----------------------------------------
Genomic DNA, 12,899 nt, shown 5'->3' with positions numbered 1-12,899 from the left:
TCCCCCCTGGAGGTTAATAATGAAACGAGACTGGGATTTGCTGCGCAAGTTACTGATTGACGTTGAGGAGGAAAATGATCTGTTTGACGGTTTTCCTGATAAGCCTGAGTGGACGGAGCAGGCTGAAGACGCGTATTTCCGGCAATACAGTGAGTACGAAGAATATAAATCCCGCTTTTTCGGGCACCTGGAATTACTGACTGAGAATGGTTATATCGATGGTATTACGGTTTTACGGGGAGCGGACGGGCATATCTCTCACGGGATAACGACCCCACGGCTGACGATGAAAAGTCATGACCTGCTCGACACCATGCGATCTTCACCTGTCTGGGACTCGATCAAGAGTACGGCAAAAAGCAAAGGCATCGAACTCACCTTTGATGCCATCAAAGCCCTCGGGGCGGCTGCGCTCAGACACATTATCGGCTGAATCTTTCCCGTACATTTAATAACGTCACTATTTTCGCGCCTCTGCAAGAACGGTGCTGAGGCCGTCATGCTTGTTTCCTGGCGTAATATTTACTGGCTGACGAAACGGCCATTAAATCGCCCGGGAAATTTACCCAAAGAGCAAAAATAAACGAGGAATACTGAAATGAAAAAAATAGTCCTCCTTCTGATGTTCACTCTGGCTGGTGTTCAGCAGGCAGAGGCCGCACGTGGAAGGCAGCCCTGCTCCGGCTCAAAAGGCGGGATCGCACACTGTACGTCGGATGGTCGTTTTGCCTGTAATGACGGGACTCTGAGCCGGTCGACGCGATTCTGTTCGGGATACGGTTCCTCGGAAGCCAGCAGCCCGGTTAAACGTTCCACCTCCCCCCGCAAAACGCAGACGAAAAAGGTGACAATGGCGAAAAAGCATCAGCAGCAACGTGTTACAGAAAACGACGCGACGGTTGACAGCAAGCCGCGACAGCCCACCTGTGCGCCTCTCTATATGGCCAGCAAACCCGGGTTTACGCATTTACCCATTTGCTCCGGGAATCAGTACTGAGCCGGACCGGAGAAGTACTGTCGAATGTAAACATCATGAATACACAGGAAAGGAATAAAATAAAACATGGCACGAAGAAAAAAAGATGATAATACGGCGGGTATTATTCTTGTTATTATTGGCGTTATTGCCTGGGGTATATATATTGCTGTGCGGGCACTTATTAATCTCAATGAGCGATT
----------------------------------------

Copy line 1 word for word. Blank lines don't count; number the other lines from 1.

Genomic DNA, 12,899 nt, shown 5'->3' with positions numbered 1-12,899 from the left: